Talons Philosophy

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Logic and Neutrality

The author of the article Logic and Neutrality states in his article that the concept that logic is a neutral umpire is totally wrong. He states that logic itself can be a debating point for philosophers, and that logic have and continues to help us solve philosophical questions. I agree with the author of the article in that logic can help us solve questions, but I think logic is not something that can be argued. I find logic to be a fact; you cannot argue a fact, for facts are something that cannot be changed unless our perception of the fact was wrong in the first place. Unless our view of logic is wrong, I do not think logic can be arguable.

The power of logic is a chain of logical reasoning made by connecting a few simple axioms of logic. by simple using logic, it can solve seemingly unanswerable questions, and it proves that logic is not a neutral umpire.

Logic is not a neutral umpire because it can and does solve questions. It is not a middle man that tells us it is neither A nor B. By using logic, we can find answers by removing the answers that are illogical. Therefore, logic cannot be neutral because it will give us answers.

The author challenges the reader at the end of the article, asking, us to see the close similarities between logic and science, and to try to find a distinctive identity of logic.

According to the author, logic is not just a controversy-free zone, and that if restricted to uncontroversial principles, nothing would be left. No principal, even logic, is above challenge. Logic can give us infinite answers or no answers, and the strength of logic is what makes it similar to science.

The author of the article views science like philosophy. He believes everything can be debated on it’s meaning, and that nothing is controversy-free. He seems to note that science is so strong that it is obvious when there’s a flaw, since a flaw can be seen with a simple counter example.



2 Responses to Logic and Neutrality

  1. brie says:

    The author says logic does not supply any information of its own, it only rules out inconsistencies. Logic is uninformative meaning it doesn’t supply any information and I agree logic just directs us in the proper direction; it helps extract and handle non-logical information. Logic doesn’t supply it guides. He describes logic as building blocks or steps in the guidance of our theories. This does align with my metaphor for what is philosophy as being a snowflake because I described the snowflake starting off and building up snow as it falls just like logic guides the philosopher’s thoughts in the correct way and help build onto your theories. This leads to why logic isn’t a neutral umpire, Timothy states that logic doesn’t sit in the fuzzy middle it choses a side to be on for example something either “is the case or isn’t”. Logic has to pick a side like it’s a player in the game. The umpire in baseball has to make the call of either out or safe there is no neutral call.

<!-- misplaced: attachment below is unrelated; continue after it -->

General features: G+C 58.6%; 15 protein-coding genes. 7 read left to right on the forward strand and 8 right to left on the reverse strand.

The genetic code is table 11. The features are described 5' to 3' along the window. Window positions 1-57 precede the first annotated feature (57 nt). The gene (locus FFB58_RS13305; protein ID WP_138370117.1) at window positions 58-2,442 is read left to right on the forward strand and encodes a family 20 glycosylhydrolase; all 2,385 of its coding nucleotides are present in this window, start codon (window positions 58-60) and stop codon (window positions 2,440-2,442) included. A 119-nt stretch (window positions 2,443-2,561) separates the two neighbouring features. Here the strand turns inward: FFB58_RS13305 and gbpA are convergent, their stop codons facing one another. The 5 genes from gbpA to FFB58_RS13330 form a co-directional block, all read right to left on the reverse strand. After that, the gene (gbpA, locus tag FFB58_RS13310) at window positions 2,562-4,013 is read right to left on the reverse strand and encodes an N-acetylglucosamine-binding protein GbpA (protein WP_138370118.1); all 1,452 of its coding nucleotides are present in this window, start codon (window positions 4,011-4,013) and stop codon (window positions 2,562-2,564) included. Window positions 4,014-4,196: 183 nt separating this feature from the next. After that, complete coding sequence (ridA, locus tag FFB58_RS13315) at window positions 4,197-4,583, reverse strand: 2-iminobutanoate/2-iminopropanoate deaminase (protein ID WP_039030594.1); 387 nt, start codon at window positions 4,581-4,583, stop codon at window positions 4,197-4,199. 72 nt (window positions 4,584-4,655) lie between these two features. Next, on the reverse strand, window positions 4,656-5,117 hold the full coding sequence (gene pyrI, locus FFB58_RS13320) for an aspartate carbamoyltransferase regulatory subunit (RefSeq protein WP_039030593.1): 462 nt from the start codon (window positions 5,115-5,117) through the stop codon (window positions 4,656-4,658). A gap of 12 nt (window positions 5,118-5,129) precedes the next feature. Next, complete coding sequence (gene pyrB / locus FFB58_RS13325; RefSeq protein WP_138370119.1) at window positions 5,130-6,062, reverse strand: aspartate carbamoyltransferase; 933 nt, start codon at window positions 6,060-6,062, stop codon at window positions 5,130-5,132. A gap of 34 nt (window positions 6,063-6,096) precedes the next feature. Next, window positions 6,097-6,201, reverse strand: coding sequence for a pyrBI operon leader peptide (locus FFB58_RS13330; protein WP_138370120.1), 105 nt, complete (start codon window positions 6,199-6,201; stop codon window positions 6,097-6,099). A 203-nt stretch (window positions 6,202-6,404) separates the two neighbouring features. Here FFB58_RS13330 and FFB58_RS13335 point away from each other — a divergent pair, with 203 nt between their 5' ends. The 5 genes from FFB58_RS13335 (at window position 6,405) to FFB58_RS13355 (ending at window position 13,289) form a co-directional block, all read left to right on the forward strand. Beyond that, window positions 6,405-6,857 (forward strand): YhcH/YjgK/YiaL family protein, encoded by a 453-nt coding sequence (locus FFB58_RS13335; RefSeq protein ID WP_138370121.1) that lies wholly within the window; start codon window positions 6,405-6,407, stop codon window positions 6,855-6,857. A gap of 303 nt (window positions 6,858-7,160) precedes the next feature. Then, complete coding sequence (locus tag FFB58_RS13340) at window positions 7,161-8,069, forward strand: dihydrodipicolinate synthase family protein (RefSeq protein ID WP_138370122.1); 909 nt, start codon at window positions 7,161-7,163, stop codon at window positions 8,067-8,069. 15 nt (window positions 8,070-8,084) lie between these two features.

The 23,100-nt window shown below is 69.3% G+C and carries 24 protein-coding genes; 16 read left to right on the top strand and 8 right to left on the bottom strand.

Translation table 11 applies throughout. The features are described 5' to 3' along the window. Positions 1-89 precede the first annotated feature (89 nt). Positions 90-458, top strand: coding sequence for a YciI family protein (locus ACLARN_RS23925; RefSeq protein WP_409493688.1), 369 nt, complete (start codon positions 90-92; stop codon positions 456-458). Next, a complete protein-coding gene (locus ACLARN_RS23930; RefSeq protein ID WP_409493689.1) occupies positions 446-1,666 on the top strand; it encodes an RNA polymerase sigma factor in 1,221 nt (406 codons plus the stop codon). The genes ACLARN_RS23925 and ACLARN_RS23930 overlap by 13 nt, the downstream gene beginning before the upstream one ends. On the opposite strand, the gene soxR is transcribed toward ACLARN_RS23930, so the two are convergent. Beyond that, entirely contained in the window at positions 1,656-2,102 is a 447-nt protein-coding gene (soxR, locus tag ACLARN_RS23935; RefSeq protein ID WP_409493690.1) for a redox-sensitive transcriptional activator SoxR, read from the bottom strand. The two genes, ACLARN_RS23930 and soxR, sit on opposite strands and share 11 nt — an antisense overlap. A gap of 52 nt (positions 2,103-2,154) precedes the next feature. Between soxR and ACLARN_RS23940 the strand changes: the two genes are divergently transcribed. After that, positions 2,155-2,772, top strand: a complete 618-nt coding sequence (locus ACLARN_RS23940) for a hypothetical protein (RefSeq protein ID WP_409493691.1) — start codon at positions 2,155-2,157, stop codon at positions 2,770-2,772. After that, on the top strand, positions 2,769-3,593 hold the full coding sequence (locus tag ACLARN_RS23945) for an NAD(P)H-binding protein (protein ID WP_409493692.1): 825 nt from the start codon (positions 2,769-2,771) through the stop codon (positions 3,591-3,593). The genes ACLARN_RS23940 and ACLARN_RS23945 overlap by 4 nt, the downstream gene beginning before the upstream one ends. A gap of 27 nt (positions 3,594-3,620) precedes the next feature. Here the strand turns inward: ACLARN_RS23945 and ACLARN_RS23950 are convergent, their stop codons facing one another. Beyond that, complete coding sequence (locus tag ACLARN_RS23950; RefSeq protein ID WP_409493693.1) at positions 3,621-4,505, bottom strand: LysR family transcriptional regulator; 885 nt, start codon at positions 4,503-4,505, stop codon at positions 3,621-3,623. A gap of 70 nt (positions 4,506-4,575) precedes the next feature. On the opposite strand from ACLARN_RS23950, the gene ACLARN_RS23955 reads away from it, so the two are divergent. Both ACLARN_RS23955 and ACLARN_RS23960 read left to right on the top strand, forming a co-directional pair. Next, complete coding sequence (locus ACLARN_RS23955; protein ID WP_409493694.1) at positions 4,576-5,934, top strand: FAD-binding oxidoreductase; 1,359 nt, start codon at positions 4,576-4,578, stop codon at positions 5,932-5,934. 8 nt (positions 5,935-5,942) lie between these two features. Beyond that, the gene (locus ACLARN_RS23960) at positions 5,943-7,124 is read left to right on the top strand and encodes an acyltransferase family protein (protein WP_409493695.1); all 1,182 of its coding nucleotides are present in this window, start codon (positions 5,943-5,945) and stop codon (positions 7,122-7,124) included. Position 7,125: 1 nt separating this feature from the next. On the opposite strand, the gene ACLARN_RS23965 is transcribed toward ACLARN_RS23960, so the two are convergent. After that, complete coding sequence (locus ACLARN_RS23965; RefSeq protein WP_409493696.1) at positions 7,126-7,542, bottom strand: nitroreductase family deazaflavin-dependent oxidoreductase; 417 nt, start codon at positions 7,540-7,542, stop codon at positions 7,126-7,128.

To summarize one of Williamson “challenges” to logic and being basically the only one I understood well was when he said logic is the law of excluded middle, meaning logic is either yes or no. But many philosophers have stated something called fuzzy logic, this was adopted for boarder line cases ei; when it’s raining ever so slightly but it’s not considered fully raining this is fuzzy logic because its in between. This law also fails to predict with certainty future events or circumstances that could be possible.

  2. amy salvador says:

    1. He is saying that logic is extending our own knowledge by putting together smaller pieces to build an idea or theory. The author describes logic as being a way to “…extend our knowledge by deducing logical consequences that we already know.” In saying this he is explaining the cognitive value of logic in people. This is further explained with an analogy of murder with two suspects. When one suspect is proven innocent then we can deduce using logic that the other must be guilty. Another way that he explains the relevancy of logic is by stating that logic “… helps us recognize our mistakes, when our beliefs turn out to contain inconsistencies.” The analogy used for this is that if you are given 3 statements and one of them is contradictory to the others then one of the three statements must be false, although logic does not conclude which one. I think that his reading of logic aligns with what I thought logic was at the beginning of the year. It does not, however, match what I thought philosophy was when I first started because I thought it would be more about the unknown and controversial. It now makes sense that we would need logic in order to follow long chains of reasoning in order to get to real understanding of the issues discussed.

    3. He is saying that logic is not a neutral other party, you are either on one side saying yes or on the other saying no. In the game of baseball logic is not the neutral party that everyone has common ground with, logic is the ball that people play with in order to win the game or argument. I think he is right in that logic can be twisted and used for your own game with things such as the factual correctness of the argument.

    5. The author states similarities between logic and science in many ways. He says that philosophy is like science in that the principles of logic can be debated, just like the principles of science can be. He highlights the similarities between “quantum logic” and quantum mechanics. The similarity is that standard logic had the distributive law and so does quantum mechanics. Standard logic is also like science in that no principle is above being challenged and tested. Logic is full of controversy and needs to be debates just like how everything is science.


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